Liz Gannes

Recent Posts by Liz Gannes

Uber Finally Confirms $258 Million Fundraising

moneybagsIt’s not like Uber to be quiet. But after a day without comment, the car-hailing company has now responded to our report yesterday that it raised a pile of cash, based on an official filing that echoed our sleuthing about the deal in July.

“We wanted to put out the official word to make sure the facts were clear and confirmed,” Uber CEO Travis Kalanick just wrote in a blog post. “This round is $258 million with proceeds to be used to expand into new markets, begin marketing efforts, and fight off protectionist, anti-competitive efforts.”

We’d also written yesterday that the round was larger, because in total it included shares bought from existing investors including co-founder Garrett Camp.

With a bit of rhetorical flourish, Kalanick described new investors at Google Ventures and TPG Capital as “bits” and “atoms,” respectively.

Google and its SVP of Corporate Development and Chief Legal Officer David Drummond will help advise Uber on regulatory issues and offer “strategic connectivity to their product initiatives” — a.k.a. same-day delivery and other areas of overlap. Drummond will have an Uber board seat. We’ve also been told that Google Ventures partner David Krane will have a board observer seat.

And TPG is the “atoms,” Kalanick explained, because it helps invest in and run companies with intensive operations all over the world. TPG partner David Bonderman will have a board seat as well.

As the Uber post appears to have been taken down shortly after going live, here’s the full text:

Bits & Atoms

As many of you have seen in the press today, Uber recently closed a financing round. We wanted to put out the official word to make sure the facts were clear and confirmed. This round is $258 million with proceeds to be used to expand into new markets, begin marketing efforts, and fight off protectionist, anti-competitive efforts.

The financing was led by Google Ventures with TPG Growth participating. David Drummond, Google’s SVP of Corporate Development and Chief Legal Officer will be joining the Uber board. David Bonderman, founding partner of TPG, will also be joining the board.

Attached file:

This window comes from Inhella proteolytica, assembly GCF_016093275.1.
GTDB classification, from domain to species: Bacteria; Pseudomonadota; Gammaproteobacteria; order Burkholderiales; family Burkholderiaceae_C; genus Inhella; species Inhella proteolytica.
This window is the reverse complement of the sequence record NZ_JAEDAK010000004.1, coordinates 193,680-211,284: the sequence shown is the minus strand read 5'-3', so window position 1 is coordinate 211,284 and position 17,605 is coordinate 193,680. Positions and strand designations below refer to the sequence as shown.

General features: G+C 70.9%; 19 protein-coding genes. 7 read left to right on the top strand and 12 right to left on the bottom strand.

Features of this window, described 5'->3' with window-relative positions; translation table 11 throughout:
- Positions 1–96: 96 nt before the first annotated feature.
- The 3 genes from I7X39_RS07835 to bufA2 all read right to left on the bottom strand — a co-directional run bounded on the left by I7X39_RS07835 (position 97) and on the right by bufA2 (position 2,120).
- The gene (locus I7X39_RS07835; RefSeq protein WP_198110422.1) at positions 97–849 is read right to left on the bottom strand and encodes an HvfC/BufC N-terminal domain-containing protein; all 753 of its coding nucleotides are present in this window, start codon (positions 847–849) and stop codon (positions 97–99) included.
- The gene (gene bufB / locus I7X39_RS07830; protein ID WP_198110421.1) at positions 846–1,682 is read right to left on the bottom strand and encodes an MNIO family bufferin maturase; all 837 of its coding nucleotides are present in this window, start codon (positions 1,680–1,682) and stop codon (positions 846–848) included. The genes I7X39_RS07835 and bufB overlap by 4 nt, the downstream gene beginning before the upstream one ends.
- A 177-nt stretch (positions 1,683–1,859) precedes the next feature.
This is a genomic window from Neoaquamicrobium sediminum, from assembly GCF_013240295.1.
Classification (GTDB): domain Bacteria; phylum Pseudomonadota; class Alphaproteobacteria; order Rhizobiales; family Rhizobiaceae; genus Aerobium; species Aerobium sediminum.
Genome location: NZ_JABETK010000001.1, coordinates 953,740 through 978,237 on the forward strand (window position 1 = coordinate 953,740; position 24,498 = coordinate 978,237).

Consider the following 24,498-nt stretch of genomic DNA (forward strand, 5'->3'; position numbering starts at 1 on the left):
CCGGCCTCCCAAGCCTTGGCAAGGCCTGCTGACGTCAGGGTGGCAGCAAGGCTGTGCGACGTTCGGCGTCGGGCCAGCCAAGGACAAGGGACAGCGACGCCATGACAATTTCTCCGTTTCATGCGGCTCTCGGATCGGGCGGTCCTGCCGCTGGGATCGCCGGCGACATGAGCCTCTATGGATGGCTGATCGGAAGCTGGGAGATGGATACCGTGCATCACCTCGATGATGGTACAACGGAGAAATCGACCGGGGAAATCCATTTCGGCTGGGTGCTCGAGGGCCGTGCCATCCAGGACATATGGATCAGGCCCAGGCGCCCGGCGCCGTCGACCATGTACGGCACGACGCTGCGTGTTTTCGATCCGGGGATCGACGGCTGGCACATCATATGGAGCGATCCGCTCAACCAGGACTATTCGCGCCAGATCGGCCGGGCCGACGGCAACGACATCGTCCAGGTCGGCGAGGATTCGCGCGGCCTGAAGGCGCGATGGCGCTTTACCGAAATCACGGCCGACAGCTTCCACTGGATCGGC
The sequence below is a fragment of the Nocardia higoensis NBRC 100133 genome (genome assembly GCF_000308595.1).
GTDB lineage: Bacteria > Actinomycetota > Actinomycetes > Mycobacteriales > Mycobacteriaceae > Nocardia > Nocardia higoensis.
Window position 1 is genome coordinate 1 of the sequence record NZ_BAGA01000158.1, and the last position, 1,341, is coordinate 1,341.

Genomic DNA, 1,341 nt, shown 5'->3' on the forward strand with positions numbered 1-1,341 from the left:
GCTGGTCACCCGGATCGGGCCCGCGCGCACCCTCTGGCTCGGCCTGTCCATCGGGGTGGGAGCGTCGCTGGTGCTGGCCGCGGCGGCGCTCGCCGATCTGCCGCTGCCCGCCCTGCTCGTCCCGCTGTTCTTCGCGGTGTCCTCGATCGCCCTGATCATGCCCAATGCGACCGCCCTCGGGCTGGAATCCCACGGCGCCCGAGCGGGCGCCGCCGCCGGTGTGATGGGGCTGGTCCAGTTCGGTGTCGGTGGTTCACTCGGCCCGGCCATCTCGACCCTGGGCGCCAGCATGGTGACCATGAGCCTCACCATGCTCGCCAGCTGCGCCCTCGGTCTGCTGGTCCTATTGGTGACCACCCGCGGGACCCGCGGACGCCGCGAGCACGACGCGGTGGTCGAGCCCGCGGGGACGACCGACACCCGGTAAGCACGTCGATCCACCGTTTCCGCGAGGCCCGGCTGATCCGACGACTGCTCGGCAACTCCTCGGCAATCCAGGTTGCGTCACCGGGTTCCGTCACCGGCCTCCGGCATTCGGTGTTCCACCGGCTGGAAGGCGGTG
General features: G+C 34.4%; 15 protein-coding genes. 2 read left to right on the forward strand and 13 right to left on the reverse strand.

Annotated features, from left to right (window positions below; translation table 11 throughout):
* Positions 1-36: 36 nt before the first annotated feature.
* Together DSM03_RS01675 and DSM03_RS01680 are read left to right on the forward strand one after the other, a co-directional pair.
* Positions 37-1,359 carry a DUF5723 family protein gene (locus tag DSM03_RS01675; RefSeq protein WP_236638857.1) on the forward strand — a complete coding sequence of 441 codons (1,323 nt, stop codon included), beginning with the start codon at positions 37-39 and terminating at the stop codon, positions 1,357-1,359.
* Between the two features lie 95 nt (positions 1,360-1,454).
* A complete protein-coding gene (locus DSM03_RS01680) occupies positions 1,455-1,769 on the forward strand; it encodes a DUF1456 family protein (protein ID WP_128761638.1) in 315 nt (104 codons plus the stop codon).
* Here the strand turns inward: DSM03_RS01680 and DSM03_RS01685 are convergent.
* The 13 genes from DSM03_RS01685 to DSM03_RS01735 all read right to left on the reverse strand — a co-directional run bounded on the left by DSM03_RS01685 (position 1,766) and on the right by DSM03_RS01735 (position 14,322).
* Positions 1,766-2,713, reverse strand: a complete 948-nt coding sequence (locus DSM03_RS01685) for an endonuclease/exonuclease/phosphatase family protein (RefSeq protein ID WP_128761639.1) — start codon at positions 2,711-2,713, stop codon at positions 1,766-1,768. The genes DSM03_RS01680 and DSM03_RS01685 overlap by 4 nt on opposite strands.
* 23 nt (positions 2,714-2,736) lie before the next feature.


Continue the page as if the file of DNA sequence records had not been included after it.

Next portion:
The numbers on this financing are fairly substantial. It is a reflection of our growth to date and continuing success. But with this new investment, expectations naturally increase and there is a new standard of excellence and accomplishment that we seek to live up to. Our vision is to build a technology company that changes transportation and logistics in urban centers around the world and this financing gives us the fuel to make that a reality.

We couldn’t be more excited to embark on the next phase of our journey with our new partners, both truly great in their respective industries. I like to talk about this combination of investors as “Bits and Atoms.”


On one end we have Google, a technology powerhouse, with billions of users on an incredibly complementary product suite ranging from Google Maps to Android to self-driving vehicles. We look to Google for the strategic connectivity to their product initiatives alongside the expertise that comes with evangelizing new technology with governments and regulatory bodies around the world.

David Drummond is our partner at Google who will help us navigate the company and provide strategic advice as our regulatory efforts follow our launches across Europe and Asia.


With TPG, we have partnered up with one of the most prolific private equity firms in the world. Why does that matter? How are they different than any of the traditional venture capital firms? It’s really simple: TPG owns and operates companies. The Uber deal is obviously very different, but their deep rolodex of operations executives and their regulatory know-how in highly regulated, “atoms”-based industries in the farthest corners of the globe is where TPG shines. David Bonderman’s vision and relationships will be invaluable to Uber as we become a global brand.

So that’s the news. I hope this clarifies what Uber is looking to do with this new funding, and sheds some light on the groundbreaking investment partnership we’ve put together for Uber’s next phase of growth.

Uber On,


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The problem with the Billionaire Savior phase of the newspaper collapse has always been that billionaires don’t tend to like the kind of authority-questioning journalism that upsets the status quo.

— Ryan Chittum, writing in the Columbia Journalism Review about the promise of Pierre Omidyar’s new media venture with Glenn Greenwald